By Sudheendra Kulkarni
26 December 2019
Mohammed Ali Jinnah refuses to die, even though he breathed his last on 11 September 1948, while travelling, as a terminally ill tuberculosis patient, to Karachi, the then capital of the new country he had founded a little over a year earlier.
One can understand that he lives on as a hero in Pakistan, whose chief architect he was.
The supporters of CAA-NRC, most of whom belong to the Bharatiya Janata Party (BJP) and Sangh Parivar, are using Jinnah’s name to blame him, along with the Congress party, for collusively partitioning India on the basis of religion in August 1947. This was indeed the crux of what Home Minister Amit Shah had said in Parliament, when he introduced the Citizenship (Amendment) Bill. “If the Congress had not divided India on the grounds of religion, there would have been no need for CAB,” he had argued.
Many opponents of CAA-NRC, especially those in the Congress camp, also invoke Jinnah’s name, mainly to hit out at the BJP and Sangh Parivar. They do not absolve him of the guilt of Partition on the basis of the ‘Two-Nations Theory’, which posits that Hindus and Muslims are two separate nations and cannot live together in a single nation.
Thus, Jinnah is a villain for both sides of the polemics over CAA-NRC.
Curiously, there is a third side – Pakistan – which is using Jinnah’s name in the context of the CAA-NRC debate as also the suppression of democratic rights of Kashmir after the abrogation of Article 370 of the Indian Constitution on 5 August. Pakistan’s Prime Minister Imran Khan said in his country’s parliament: “Those in India, who did not believe in the Two-Nations theory, today vindicate the stance of Quaid-e-Azam Muhammad Ali Jinnah, and declare that the Quaid was right.” Citing Indian Muslims’ angry protests against the patently discriminatory nature of CAA-NRC, several Pakistani intellectuals are also claiming that Jinnah was right in demanding, and securing, a separate nation for Muslims.
What then is the truth about Jinnah? If truth is to be derived from facts, then history’s judgement would be this: Jinnah was neither solely a villain (as many Indians believe, holding him responsible for dividing pre-1947 India on the basis of the ‘Two-Nations theory’) nor solely a hero (as almost all Pakistanis believe, crediting him for establishing a separate Muslim nation seeking its legitimacy from the same theory).
Advocate of Two-Nations Theory, Believer of Two-Nations-Together Theory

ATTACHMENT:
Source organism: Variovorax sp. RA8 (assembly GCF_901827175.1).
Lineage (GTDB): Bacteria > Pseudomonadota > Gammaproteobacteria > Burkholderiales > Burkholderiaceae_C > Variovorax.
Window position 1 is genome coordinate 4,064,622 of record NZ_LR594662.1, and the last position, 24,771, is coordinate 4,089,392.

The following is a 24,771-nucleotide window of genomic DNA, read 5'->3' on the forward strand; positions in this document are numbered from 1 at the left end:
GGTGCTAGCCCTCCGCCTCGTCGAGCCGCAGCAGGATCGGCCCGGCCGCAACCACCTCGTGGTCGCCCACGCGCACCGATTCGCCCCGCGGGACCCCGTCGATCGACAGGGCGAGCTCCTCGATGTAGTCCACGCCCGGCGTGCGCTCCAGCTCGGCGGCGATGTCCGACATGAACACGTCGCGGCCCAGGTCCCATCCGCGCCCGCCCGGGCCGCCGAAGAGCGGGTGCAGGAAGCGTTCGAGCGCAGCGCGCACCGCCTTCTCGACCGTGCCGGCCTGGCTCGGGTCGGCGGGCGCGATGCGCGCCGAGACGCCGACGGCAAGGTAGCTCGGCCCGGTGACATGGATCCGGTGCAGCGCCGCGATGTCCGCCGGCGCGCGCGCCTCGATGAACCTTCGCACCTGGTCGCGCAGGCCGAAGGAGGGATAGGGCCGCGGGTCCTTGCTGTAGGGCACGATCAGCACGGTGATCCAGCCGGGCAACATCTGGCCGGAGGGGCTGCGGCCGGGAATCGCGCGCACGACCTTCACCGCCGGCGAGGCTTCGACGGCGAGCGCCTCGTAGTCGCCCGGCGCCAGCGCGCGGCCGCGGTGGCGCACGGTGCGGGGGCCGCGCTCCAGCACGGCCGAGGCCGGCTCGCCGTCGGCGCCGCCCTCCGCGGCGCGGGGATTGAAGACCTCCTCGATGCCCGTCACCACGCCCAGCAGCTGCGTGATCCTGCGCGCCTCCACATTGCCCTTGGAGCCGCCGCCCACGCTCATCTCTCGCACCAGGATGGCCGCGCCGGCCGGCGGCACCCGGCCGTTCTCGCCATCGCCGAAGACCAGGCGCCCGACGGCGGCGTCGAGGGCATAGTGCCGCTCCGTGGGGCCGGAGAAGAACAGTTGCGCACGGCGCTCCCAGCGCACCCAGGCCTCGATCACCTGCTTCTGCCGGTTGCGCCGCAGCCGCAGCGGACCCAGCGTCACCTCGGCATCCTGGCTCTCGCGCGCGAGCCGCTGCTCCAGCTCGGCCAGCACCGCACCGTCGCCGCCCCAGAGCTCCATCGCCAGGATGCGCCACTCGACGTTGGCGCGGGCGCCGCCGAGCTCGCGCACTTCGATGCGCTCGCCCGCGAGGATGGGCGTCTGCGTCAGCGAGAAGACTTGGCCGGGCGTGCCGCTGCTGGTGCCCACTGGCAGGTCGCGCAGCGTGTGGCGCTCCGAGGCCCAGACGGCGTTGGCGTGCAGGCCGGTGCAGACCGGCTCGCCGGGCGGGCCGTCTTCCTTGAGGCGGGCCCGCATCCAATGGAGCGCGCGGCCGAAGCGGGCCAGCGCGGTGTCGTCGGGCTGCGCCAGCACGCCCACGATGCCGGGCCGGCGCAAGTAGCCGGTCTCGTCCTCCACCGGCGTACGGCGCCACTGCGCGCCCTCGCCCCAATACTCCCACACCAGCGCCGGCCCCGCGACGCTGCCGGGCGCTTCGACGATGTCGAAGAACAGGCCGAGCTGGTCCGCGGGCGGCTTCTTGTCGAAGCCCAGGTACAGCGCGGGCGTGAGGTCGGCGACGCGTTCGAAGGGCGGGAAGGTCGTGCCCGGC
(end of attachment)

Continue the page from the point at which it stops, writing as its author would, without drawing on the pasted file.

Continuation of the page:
Furthermore, both his Indian critics and Pakistani admirers would be surprised to know that, although he did advocate the ‘Two-Nations theory’ a few years before Partition (and that was the greatest mistake of his political life), he was also, for the longest period in his active public life, a believer in the ‘Two-Nations-Together theory’.
By the ‘Two-Nations-Together theory’, I mean the idea of India and Pakistan as two separate and sovereign nations, but living together in peace and cooperation. Indeed, there is much historical evidence to show that Jinnah not only wanted India and Pakistan to be good neighbours, but went to the extent of calling himself an Indian even after the creation of Pakistan!
It is instructive to mention here that even Allama Iqbal, whom Pakistanis regard as the ‘Ideological Father’ of Pakistan, believed in the ‘Two-Nations-Together theory’. In his presidential speech at the 1930 Muslim League session in Allahabad, he had called for the merger of the four Muslim-majority provinces in the north-west, less some non-Muslim districts, into “a Muslim India within India”. In a recent interview, Iqbal’s son, Javid Iqbal, has reiterated that the famous poet (who composed ‘Saare Jahan Se Achcha, Hindostan Hamara’) did not want the kind of Pakistan that ultimately came into being.
This is true in both India and Pakistan – but for opposite reasons. What public opinion in both countries disregards, out of ignorance and prejudice, is that Jinnah tried his utmost to prevent India’s partition. While strenuously fighting for Muslim rights and for an honourable share of power in a post-British constitutional framework, he sought that these demands be met within a united India almost until the very end. He also strove for Hindu-Muslim unity with sincerity and conviction, more so in the early part of his political life (until the mid-1930s). Never a religious fanatic, he presented the vision of a tolerant, plural, non-theocratic and democratic Pakistan after Partition became a reality.